NEW YORK The broadcast networks' upfront revenue take could decline this year to about $8.5 billion from last year's $8.75 billion for a number of reasons.
Contrary to conventional wisdom, that drop has little to do with any ratings shortfalls this season, or the perceived strength or weakness of the medium.
Upfront commitments will be down, in part, because many advertisers plan to hold back dollars for digital and cross-platform opportunities that may arise (see main story).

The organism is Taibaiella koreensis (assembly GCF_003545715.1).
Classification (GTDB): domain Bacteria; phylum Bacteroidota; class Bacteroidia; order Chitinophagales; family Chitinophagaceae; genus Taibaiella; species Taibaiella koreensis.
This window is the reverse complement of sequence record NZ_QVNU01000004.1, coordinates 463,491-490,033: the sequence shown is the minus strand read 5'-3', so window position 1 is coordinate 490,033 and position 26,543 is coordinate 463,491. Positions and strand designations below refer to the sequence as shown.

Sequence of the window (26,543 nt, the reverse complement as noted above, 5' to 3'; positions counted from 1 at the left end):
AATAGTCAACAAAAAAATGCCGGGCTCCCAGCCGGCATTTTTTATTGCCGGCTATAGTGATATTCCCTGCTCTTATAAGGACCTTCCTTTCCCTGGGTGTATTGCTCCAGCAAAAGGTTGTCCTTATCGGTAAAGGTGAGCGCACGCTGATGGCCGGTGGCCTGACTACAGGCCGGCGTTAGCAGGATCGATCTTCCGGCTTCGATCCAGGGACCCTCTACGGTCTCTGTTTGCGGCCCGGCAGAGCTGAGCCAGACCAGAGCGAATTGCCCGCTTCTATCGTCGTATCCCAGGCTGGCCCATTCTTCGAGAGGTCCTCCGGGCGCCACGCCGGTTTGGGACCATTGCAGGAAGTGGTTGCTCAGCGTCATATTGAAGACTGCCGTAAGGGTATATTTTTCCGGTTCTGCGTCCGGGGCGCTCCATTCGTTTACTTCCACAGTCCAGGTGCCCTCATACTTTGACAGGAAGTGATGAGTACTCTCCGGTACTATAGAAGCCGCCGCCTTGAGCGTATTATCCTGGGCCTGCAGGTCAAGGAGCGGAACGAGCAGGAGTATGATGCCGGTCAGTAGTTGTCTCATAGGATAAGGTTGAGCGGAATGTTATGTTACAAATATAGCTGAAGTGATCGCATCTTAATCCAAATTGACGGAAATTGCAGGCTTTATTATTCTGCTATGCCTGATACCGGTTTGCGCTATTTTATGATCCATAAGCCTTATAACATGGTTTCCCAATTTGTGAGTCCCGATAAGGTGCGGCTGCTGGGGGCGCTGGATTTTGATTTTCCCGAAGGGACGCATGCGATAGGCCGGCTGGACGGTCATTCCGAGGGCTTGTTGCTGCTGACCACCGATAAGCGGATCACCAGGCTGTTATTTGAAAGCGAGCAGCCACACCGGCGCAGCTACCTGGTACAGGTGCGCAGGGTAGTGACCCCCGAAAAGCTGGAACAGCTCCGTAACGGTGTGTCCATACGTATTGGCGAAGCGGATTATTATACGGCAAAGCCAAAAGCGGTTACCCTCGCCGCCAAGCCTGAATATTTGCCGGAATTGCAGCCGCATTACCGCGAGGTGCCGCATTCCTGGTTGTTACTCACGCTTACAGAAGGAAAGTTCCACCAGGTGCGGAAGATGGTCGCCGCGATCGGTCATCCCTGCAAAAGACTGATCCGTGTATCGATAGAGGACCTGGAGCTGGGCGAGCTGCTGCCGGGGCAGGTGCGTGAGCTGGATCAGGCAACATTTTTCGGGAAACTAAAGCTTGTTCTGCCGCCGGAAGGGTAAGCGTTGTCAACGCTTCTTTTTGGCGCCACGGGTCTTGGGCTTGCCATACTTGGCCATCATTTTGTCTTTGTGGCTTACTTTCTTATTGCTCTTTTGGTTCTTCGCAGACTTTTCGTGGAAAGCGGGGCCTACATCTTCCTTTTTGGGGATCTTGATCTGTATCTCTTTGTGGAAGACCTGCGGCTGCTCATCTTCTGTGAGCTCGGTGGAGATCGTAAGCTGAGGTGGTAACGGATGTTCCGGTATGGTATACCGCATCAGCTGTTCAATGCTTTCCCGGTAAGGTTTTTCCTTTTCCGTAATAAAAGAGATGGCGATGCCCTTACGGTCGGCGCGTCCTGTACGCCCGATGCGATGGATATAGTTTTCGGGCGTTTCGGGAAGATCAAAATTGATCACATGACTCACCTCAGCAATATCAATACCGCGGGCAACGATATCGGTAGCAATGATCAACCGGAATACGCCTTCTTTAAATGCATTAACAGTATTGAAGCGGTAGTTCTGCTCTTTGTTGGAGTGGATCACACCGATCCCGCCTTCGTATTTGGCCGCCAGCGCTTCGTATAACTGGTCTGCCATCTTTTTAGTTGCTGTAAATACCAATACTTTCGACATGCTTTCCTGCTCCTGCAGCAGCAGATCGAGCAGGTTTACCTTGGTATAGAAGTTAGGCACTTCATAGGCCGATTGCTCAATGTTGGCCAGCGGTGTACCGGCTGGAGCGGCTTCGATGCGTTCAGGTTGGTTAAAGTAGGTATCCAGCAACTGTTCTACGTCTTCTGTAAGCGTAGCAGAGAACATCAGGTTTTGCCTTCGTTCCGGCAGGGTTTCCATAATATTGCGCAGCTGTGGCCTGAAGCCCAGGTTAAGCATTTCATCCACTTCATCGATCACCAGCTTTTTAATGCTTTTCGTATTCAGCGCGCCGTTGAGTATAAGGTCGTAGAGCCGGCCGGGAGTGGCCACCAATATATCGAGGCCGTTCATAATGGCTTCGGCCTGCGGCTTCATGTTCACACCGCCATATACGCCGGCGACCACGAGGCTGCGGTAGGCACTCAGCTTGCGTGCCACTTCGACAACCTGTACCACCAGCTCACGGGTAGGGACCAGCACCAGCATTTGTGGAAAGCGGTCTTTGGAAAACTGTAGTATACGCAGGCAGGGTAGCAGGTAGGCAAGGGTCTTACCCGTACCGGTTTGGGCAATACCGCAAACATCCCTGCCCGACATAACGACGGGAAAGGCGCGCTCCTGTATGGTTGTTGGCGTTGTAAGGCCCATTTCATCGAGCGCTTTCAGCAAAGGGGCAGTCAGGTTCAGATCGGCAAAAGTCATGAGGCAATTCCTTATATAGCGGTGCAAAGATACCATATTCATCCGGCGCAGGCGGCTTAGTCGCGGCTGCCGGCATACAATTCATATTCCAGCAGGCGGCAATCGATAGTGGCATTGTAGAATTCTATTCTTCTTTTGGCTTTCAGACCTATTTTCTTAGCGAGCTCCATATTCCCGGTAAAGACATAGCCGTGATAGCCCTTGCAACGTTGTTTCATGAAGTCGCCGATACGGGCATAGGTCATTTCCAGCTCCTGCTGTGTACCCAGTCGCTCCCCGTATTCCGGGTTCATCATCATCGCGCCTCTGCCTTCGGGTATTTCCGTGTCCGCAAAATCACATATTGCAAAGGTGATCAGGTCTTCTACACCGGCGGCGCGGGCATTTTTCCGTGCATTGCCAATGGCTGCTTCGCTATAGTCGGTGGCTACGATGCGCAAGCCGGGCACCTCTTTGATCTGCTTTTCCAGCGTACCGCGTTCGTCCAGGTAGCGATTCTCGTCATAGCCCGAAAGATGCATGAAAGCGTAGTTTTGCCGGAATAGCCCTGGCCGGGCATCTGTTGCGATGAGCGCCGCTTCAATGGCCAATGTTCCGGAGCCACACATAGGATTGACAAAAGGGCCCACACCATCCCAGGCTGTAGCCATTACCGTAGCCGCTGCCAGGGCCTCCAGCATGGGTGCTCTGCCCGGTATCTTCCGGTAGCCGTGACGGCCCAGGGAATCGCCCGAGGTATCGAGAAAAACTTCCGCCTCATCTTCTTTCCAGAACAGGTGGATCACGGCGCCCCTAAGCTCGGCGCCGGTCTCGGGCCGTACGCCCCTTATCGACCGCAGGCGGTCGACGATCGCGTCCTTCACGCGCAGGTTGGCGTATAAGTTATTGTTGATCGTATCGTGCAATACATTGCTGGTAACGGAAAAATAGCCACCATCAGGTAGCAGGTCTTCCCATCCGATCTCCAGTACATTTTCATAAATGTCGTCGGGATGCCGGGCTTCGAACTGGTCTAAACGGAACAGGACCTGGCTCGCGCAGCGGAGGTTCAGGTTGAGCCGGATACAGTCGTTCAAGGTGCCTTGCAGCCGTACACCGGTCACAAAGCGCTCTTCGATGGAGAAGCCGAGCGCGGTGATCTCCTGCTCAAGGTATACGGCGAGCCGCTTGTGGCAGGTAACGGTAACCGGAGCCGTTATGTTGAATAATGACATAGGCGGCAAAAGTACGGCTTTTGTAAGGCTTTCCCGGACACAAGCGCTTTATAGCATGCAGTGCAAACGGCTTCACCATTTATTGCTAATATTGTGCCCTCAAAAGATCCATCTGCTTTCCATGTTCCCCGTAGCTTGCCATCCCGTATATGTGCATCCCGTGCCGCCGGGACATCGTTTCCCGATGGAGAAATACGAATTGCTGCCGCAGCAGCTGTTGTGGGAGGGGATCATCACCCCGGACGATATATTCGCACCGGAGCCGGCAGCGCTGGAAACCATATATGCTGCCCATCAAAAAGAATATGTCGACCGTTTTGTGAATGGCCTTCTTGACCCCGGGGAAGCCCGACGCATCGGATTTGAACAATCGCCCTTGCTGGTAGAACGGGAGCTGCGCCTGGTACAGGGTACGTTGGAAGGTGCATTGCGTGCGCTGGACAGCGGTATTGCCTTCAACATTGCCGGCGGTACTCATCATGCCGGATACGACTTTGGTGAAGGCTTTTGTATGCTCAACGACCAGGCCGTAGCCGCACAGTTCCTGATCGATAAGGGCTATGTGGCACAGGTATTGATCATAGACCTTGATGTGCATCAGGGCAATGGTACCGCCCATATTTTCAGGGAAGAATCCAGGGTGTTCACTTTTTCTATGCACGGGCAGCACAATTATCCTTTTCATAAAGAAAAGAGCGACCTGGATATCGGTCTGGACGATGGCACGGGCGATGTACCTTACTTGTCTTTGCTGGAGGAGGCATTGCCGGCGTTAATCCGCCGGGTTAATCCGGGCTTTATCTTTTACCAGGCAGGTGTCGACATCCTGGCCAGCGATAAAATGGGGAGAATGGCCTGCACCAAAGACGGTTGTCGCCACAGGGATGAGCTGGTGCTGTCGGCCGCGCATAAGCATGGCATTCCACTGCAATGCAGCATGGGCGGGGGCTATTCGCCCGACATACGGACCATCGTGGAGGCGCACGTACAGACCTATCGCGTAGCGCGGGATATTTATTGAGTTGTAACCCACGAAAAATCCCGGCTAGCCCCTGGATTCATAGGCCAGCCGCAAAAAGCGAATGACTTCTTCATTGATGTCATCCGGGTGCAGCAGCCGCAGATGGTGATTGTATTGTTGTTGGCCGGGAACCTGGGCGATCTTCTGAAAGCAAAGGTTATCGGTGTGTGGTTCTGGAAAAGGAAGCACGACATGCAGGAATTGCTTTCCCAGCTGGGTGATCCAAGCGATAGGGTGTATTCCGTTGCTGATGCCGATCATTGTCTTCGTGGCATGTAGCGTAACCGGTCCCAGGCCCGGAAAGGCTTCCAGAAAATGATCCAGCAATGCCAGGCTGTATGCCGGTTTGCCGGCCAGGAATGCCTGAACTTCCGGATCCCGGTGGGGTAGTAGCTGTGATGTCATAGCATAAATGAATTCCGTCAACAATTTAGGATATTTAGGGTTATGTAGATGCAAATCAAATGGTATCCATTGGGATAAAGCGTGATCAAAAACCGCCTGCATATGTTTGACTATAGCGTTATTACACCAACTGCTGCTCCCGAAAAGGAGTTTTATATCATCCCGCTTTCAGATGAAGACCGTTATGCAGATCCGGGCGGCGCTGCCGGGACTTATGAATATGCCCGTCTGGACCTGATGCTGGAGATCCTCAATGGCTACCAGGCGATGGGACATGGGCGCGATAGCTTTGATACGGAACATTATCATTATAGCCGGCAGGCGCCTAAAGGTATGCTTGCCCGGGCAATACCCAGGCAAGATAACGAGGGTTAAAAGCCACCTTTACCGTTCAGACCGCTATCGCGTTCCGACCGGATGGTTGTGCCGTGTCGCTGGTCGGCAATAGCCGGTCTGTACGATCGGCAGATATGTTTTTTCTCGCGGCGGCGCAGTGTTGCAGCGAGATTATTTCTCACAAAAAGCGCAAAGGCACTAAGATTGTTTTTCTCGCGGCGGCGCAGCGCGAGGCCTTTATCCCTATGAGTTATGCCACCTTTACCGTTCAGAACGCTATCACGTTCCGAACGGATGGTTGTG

But also because the networks, emboldened by the tightness of this season's scatter market (even though it's due mostly to ratings shortfalls), will take an aggressive pricing stance in upfront negotiations.
Most networks—particularly ABC, CBS and Fox—could initially open upfront negotiations by asking for cost-per-thousand rate increases north of 7 percent. While those hikes will certainly be negotiated down, some advertisers may decide to again take a chance in scatter.
"There isn't a single broadcast network I know who is going to be willing to cut prices for overall share of revenue this year," said one network sales executive. "If you are neotiating in a strong marketplace, you can't cutprices. Ratings don't matter as much as demand, and the demand right now is strong."